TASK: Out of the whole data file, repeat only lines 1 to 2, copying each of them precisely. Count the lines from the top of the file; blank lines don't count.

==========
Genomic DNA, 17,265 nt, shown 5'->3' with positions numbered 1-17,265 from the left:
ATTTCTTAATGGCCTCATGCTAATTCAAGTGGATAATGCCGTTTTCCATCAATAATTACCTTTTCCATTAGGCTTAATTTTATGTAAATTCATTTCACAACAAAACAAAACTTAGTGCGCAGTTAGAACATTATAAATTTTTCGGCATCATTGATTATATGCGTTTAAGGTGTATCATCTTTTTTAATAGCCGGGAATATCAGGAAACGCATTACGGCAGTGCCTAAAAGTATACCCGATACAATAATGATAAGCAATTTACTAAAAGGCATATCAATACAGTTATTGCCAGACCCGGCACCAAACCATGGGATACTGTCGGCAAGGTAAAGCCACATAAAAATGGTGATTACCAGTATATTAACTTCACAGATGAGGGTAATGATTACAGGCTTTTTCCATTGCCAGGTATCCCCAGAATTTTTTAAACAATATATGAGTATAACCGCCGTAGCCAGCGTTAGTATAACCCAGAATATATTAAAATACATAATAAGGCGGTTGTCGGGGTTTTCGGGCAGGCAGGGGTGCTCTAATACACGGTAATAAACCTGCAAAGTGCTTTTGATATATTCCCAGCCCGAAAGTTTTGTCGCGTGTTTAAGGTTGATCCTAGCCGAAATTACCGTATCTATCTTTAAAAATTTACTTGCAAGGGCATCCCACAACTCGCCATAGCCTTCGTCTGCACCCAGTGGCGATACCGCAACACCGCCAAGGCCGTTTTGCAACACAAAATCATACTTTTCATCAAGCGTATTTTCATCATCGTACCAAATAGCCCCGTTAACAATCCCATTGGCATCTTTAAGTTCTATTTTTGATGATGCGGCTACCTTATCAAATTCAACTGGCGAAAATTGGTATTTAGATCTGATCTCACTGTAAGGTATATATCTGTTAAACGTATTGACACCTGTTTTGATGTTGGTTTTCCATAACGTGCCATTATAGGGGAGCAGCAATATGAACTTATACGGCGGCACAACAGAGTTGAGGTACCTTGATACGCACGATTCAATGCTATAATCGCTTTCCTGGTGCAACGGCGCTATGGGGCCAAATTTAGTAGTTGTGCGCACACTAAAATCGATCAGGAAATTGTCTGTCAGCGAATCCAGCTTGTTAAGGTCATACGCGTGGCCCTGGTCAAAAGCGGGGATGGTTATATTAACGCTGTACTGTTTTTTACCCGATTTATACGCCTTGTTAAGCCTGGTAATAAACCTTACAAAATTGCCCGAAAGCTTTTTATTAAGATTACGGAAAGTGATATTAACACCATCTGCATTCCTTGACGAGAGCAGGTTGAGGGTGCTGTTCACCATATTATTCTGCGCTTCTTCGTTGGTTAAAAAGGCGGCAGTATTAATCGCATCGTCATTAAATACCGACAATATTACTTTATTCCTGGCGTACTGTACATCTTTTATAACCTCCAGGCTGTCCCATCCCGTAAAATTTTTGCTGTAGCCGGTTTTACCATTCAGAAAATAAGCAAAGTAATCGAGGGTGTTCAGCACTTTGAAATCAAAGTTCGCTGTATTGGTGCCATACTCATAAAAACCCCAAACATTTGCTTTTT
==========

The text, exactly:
Genomic DNA, 17,265 nt, shown 5'->3' with positions numbered 1-17,265 from the left:
ATTTCTTAATGGCCTCATGCTAATTCAAGTGGATAATGCCGTTTTCCATCAATAATTACCTTTTCCATTAGGCTTAATTTTATGTAAATTCATTTCACAACAAAACAAAACTTAGTGCGCAGTTAGAACATTATAAATTTTTCGGCATCATTGATTATATGCGTTTAAGGTGTATCATCTTTTTTAATAGCCGGGAATATCAGGAAACGCATTACGGCAGTGCCTAAAAGTATACCCGATACAATAATGATAAGCAATTTACTAAAAGGCATATCAATACAGTTATTGCCAGACCCGGCACCAAACCATGGGATACTGTCGGCAAGGTAAAGCCACATAAAAATGGTGATTACCAGTATATTAACTTCACAGATGAGGGTAATGATTACAGGCTTTTTCCATTGCCAGGTATCCCCAGAATTTTTTAAACAATATATGAGTATAACCGCCGTAGCCAGCGTTAGTATAACCCAGAATATATTAAAATACATAATAAGGCGGTTGTCGGGGTTTTCGGGCAGGCAGGGGTGCTCTAATACACGGTAATAAACCTGCAAAGTGCTTTTGATATATTCCCAGCCCGAAAGTTTTGTCGCGTGTTTAAGGTTGATCCTAGCCGAAATTACCGTATCTATCTTTAAAAATTTACTTGCAAGGGCATCCCACAACTCGCCATAGCCTTCGTCTGCACCCAGTGGCGATACCGCAACACCGCCAAGGCCGTTTTGCAACACAAAATCATACTTTTCATCAAGCGTATTTTCATCATCGTACCAAATAGCCCCGTTAACAATCCCATTGGCATCTTTAAGTTCTATTTTTGATGATGCGGCTACCTTATCAAATTCAACTGGCGAAAATTGGTATTTAGATCTGATCTCACTGTAAGGTATATATCTGTTAAACGTATTGACACCTGTTTTGATGTTGGTTTTCCATAACGTGCCATTATAGGGGAGCAGCAATATGAACTTATACGGCGGCACAACAGAGTTGAGGTACCTTGATACGCACGATTCAATGCTATAATCGCTTTCCTGGTGCAACGGCGCTATGGGGCCAAATTTAGTAGTTGTGCGCACACTAAAATCGATCAGGAAATTGTCTGTCAGCGAATCCAGCTTGTTAAGGTCATACGCGTGGCCCTGGTCAAAAGCGGGGATGGTTATATTAACGCTGTACTGTTTTTTACCCGATTTATACGCCTTGTTAAGCCTGGTAATAAACCTTACAAAATTGCCCGAAAGCTTTTTATTAAGATTACGGAAAGTGATATTAACACCATCTGCATTCCTTGACGAGAGCAGGTTGAGGGTGCTGTTCACCATATTATTCTGCGCTTCTTCGTTGGTTAAAAAGGCGGCAGTATTAATCGCATCGTCATTAAATACCGACAATATTACTTTATTCCTGGCGTACTGTACATCTTTTATAACCTCCAGGCTGTCCCATCCCGTAAAATTTTTGCTGTAGCCGGTTTTACCATTCAGAAAATAAGCAAAGTAATCGAGGGTGTTCAGCACTTTGAAATCAAAGTTCGCTGTATTGGTGCCATACTCATAAAAACCCCAAACATTTGCTTTTT